Family left heartbroken after daughter's death as doctors failed to detect serious brain damage in the girl
A British family was left heartbroken after a swimming accident left their eight-year-old daughter seriously brain damaged, causing her to die a few days later.
A British couple has finally come forward to speak of the pain and heartbreak they experienced after their eight-year-old daughter passed away due to a freak accident. Indianna Rosa almost drowned on December 21, 217, and suffered severe brain damage as a result, but because doctors in Egypt, where the family was holidaying at the time, failed to detect the extent of her injuries, she did not get the medical treatment her condition warranted and died four days later, on Boxing day.
44-year-old Tommy Maddison and his 38-year-old wife, Kelly Maddison, hail from Bishop Auckland in County Durham and were enjoying a well-deserved vacation during Christmas season at Hurghada, a beach resort town that is one of Egypt's primary tourist attractions.
They took along with them their nine children, with all going swimmingly well until disaster struck six days into the holiday. The second youngest, Indianna, was frolicking and having fun at the deep end of the pool when she lost footing and began to drown.
Tommy still remembers the events of that fateful day very well. Recalling the accident, he was quoted saying by the Northern Echo: "We were all there. She waved at me from the steps and I think she got too confident or slipped, bless her. It happened so quickly, I heard screams and someone was pulling her from the pool."
That someone was Alistair Lee, a family friend from Leeds who was also on the spot and saw the child in trouble, jumping in immediately to pull her out. Tommy says he's still thankful for Lee's actions that day and that his daughter probably would not have even been alive for the next five days if it were not for him.
Lee began performing CPR on the eight-year-old but she would not start breathing on her own until she was in an ambulance which was preparing to take her to the Accident & Emergency section of the local hospital. While the couple believed that Lee's actions saved their young daughter's life, her condition only worsened over the coming days, making them question how doctors had missed such obvious signs of trouble.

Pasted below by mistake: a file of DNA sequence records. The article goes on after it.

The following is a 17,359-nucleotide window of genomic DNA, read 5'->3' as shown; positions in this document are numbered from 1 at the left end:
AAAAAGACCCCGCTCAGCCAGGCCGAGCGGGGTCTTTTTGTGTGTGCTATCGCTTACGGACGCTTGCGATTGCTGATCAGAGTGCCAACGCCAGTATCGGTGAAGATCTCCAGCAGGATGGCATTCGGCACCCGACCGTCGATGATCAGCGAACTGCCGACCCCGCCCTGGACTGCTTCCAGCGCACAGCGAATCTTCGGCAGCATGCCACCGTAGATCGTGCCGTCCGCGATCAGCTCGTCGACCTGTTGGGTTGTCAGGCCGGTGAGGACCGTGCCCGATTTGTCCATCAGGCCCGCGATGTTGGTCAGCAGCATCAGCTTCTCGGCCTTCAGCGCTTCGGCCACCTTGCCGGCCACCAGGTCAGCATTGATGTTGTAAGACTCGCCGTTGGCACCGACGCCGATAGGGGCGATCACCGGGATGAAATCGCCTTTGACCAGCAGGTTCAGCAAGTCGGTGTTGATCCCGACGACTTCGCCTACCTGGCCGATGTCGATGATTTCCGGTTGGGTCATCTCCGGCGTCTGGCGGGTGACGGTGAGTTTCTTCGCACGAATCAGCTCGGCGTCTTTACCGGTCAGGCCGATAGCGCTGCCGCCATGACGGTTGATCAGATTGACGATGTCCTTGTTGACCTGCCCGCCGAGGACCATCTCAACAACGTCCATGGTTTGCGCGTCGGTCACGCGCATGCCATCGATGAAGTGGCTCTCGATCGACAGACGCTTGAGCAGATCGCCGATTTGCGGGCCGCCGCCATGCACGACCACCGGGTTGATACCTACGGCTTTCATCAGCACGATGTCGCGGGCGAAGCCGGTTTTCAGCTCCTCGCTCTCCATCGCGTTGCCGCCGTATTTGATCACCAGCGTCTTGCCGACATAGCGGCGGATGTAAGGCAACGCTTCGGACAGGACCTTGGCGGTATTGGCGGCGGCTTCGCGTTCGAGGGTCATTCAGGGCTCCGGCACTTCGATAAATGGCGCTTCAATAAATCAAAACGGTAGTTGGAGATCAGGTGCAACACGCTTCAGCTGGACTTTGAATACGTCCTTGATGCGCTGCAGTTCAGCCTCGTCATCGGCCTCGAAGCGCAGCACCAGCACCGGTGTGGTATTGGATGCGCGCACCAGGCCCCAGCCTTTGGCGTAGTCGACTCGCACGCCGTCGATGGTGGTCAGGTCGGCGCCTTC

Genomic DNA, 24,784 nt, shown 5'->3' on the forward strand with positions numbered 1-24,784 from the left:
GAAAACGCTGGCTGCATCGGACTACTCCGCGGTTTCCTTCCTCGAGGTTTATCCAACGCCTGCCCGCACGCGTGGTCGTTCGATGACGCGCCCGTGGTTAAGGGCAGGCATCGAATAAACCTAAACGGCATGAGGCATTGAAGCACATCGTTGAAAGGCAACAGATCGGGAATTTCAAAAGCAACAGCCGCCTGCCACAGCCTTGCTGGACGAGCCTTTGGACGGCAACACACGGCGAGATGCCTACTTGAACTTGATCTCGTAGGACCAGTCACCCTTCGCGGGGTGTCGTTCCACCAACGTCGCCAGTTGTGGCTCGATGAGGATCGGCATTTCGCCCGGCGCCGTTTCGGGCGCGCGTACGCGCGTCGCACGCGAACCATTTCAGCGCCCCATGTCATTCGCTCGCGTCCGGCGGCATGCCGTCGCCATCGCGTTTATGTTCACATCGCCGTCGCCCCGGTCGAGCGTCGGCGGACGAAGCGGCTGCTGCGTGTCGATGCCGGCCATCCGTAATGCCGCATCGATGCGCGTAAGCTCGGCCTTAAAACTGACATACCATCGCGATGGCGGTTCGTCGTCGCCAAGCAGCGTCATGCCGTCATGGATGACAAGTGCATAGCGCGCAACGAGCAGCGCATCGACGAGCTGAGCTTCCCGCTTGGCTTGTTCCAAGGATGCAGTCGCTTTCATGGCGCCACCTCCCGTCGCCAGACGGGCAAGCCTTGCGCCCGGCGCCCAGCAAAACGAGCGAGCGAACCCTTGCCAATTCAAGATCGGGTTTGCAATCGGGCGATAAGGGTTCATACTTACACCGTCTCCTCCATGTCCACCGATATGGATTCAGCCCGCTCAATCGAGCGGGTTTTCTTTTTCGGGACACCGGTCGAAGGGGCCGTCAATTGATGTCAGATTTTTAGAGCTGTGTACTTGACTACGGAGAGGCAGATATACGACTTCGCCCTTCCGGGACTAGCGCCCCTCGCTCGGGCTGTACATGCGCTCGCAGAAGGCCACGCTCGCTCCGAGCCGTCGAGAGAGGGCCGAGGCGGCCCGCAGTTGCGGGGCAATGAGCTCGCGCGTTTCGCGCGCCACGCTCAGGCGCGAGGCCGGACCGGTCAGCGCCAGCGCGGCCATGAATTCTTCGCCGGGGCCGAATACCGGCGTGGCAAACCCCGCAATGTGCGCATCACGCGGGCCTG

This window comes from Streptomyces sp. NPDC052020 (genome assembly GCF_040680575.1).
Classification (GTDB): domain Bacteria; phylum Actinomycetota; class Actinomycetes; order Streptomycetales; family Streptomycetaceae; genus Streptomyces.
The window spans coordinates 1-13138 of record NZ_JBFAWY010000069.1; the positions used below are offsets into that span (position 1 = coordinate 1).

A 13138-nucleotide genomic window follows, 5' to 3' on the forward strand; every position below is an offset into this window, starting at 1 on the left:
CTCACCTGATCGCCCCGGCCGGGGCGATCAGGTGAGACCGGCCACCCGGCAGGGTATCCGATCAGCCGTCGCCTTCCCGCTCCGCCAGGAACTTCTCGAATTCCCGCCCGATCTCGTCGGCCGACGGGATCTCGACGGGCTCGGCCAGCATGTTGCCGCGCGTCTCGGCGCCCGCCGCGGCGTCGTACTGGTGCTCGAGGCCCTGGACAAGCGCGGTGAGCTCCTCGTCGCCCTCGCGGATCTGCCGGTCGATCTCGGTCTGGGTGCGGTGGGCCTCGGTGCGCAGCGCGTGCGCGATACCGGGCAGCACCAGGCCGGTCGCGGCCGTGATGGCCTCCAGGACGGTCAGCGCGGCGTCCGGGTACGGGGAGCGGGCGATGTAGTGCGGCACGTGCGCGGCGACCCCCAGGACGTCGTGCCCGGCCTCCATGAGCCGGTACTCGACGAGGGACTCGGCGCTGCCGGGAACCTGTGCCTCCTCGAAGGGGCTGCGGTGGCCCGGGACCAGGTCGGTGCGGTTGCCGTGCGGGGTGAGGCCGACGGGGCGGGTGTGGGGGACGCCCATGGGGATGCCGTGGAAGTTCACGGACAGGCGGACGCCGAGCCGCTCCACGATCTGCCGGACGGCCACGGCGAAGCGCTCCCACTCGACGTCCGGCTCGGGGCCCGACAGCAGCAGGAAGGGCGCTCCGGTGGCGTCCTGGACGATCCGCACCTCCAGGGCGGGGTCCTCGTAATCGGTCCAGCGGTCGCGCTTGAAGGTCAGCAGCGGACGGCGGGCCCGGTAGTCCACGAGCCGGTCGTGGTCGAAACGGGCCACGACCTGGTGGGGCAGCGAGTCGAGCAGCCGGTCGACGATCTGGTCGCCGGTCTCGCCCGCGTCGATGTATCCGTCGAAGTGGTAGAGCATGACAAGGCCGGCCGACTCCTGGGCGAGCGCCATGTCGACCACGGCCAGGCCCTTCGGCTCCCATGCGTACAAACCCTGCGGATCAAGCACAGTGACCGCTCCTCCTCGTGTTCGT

After admission to the hospital, Indianna's condition stabilized but the parents knew that the next 24 hours would be important in determining how her recovery would pan out. Unfortunately for them, in between the hospital's startling lack of facilities and what seemed to be incompetence from the very people tasked with taking care of her, some fatal mistakes would be made.
Indianna drifted in and out of consciousness, responding to her parents and smiling, but the couple was still in two minds on whether they should shift her out of the hospital and take her back home to the UK for treatment. Their indecision would prove costly.
It would be another three days before they decided that they needed to have her airlifted back home and had a fit-to-fly certificate issued by the hospital for the same. It would be Kelly who accompanied her daughter on the ambulance while the rest agreed to join up with them the next day.
But yet another problem would present itself. The medical staff on the air ambulance were concerned that the eight-year-old had suffered brain damage, the first the parents had heard of it and relayed their fears that transportation might exacerbate her condition.
The Maddisons had little choice but to sign a form that took all responsibility for whatever may happen to Indianna in the subsequent flight, allowing for the hospital to wash their hands off the case. The mother-daughter pair arrived at the Royal Victoria Infirmary in Newcastle the next morning, where they were explained the true nature of her injuries.
Kelly explained what the doctors had said to them: "The treatment was worlds apart from what we'd had. Doctors sat me down and told me she was seriously brain damaged. I, even they, got a shock how poorly she was."
The family could do little but stay by their young daughter's side as she suffered a cardiac arrest in the coming days. The hospital staff did their best to keep her alive and breathing but soon gave the tragic news that Indianna had little hope for survival.
They took her out of the hospital and back home, where they watched over her as her condition slowly worsened. It was on Boxing Day when they realized that she was not capable of fighting any longer and decided that it was time to let her go.
Speaking longingly of her daughter at a later date, Kelly said: "She was a shy girl, we were always overprotective. She'd been a fighter all her life after being born prematurely and had operations for a bowel blockage as a baby then, at two, to remove a thumb as she was born with two on one hand."
"She was a bit of a tomboy, we'd made her wear a bow and a dress for a family photo the night before it happened. We treasure that picture now," warning other parents that when they plan to take their children abroad on holiday, they should do so by taking into account medical facilities in the country and by ensuring their insurance was in check.
After her death, Indianna was christened in the hospital and laid to rest with her sister Bobbie-Jo, who had died of cot death 18 years ago. The family worked with Rev. Matt Keddilty of St. Andrews Church, to find an appropriate headstone for the girl and thanked the community for their fundraising efforts during this difficult time.